Now may the God of peace himself sanctify you completely, and may your whole spirit and soul and body be kept blameless at the coming of our Lord Jesus Christ. He who calls you is faithful; he will surely do it.
Brothers, pray for us.
Greet all the brothers with a holy kiss.
I put you under oath before the Lord to have this letter read to all the brothers.
The grace of our Lord Jesus Christ be with you.
(1 Thessalonians 5:12-28 ESV)
If you are looking for more information on prayer, and how to pray, A Simple Way to Pray, is a valuable resource written by Martin Luther for his friend and Barber. It has been recently translated from the German by Matthew Harrison and is a rich resource in a small (and very affordable) book.
With that, my friends, how can I pray for you today?
|August 4, 2014||Posted by Pamela Thompson under Working Mom Wisdom|
Other than book reviews (and I have some more to do! I’ve been reading a lot this summer), I’ve taken some time off from the blog. Summer is my busiest time of work, with quite a bit of travel, so when I am home with the kids, I have been working on being present. And that means that I have spent very little time on my home computer.
Things are finally winding down a little at work (yay!), or I’m getting used to things, or I’m just feeling more peace and less stress. All of these are good things.
I miss my blog.
I miss my interaction with you.
I need a space to pour my heart out.
So, I’m back. Again.
I want to point you to my Facebook page. And to Twitter. Even when I don’t have time to blog, I have time for social media! On Wednesdays on Facebook, I’ve been asking you how I could pray for you. I’ve been praying for health for family members, for patience, for peace and for wisdom. It has been such a privilege to pray for you. And, since you have asked, I have given you opportunities to pray for me as well.
I’m heading into a strange new season. I’ll have six kids in five schools this fall, from University down to preschool. I’m struggling with the joy and pride of seeing my children grow up, smart and healthy and vibrant; but also reeling with how quickly it all goes, and how overwhelming all of their emotions can be. The fact that my husband and I have raised one human being to adulthood has not truly sunken in yet. And, all of a sudden, 18 seems so young. . .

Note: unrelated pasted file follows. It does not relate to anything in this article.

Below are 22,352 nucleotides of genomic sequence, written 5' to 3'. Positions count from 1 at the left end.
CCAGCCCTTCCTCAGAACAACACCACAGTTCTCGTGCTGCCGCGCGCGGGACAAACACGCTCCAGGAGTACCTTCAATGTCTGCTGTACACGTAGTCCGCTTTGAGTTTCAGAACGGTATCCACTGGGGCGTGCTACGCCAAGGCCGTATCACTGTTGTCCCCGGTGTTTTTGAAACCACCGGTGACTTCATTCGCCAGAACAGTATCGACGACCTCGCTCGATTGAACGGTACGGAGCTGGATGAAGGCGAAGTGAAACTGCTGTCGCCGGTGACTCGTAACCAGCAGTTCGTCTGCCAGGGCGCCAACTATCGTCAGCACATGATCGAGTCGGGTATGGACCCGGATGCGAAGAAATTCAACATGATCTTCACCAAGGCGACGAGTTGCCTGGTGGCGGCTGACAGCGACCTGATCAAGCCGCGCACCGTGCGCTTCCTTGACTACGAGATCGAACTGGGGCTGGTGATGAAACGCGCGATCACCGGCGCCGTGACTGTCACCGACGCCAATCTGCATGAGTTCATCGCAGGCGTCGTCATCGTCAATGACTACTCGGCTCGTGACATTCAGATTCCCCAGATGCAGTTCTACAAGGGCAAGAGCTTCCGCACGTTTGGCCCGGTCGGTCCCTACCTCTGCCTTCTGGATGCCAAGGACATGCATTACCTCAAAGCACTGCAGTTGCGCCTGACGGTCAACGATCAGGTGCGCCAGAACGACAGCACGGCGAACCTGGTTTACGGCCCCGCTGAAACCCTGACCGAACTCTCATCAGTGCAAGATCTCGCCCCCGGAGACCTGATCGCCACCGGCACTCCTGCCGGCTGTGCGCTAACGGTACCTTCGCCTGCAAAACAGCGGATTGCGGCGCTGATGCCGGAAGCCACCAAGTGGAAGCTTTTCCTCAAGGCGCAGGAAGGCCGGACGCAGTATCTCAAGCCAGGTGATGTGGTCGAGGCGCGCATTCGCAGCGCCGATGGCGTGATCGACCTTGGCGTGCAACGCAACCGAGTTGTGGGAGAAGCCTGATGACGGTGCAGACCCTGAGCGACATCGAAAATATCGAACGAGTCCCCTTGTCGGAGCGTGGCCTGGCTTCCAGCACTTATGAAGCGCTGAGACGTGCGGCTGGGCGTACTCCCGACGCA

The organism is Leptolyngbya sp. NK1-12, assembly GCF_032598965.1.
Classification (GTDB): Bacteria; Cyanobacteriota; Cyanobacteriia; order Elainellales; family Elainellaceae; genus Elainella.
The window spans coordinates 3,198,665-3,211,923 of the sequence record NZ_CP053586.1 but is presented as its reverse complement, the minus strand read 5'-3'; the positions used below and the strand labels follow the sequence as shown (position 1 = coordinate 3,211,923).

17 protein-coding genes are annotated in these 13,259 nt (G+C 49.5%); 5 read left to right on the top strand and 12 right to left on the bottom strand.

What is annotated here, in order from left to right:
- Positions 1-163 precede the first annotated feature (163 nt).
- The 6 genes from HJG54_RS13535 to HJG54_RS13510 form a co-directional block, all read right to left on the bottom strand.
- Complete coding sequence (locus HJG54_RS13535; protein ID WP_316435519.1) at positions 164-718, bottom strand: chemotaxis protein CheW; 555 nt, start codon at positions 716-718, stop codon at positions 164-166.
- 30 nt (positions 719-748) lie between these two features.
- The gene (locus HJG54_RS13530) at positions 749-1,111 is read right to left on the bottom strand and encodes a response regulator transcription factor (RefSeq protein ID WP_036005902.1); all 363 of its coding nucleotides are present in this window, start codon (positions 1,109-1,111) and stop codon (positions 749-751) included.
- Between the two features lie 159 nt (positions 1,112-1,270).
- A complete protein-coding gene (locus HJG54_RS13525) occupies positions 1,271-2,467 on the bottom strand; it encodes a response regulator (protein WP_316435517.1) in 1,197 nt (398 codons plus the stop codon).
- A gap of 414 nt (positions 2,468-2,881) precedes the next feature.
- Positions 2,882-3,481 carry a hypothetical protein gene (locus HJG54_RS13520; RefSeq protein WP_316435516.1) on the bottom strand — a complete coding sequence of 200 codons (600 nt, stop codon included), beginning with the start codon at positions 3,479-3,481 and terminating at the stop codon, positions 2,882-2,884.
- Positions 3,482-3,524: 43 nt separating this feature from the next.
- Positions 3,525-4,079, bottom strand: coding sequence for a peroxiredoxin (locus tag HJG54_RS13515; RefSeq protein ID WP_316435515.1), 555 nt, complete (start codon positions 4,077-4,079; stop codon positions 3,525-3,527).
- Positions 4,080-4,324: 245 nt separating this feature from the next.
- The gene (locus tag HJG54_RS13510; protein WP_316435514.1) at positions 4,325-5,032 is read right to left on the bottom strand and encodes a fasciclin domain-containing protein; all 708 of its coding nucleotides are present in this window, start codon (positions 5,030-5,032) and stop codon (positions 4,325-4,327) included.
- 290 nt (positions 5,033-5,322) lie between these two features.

I’m working on teaching my kids to be more organized. And, as I build them tools that work, I’ll share them with you. Long story short, I’m a terrible secretary for my kids, so I want them to be able to function without a secretary. If you have found tactics that work, share them in the comments or on the Facebook page. What I am really looking for is a homework planner that takes into account daily assignments and planning ahead for long term projects.
I’m working on being a better friend. I’m an extroverted introvert. So, while I want to go out and do fun things with my friends . . . sometimes what I really want to do is sit in my recliner and read. But, then, I suffer from loneliness. You will be happy to know that since writing that post, I was able to spend some precious time with two of my “besties”. I took the girls on a road trip to visit Essie of EssiesBlessings and help her through a tough transition, and my cousin Kristen and my aunt came and spent some time with us during our lake vacation last month. Both of these visits helped to fill up my bank, so to speak. I also had some good times with my local friends, and I know that I need to make more time for these “dates”.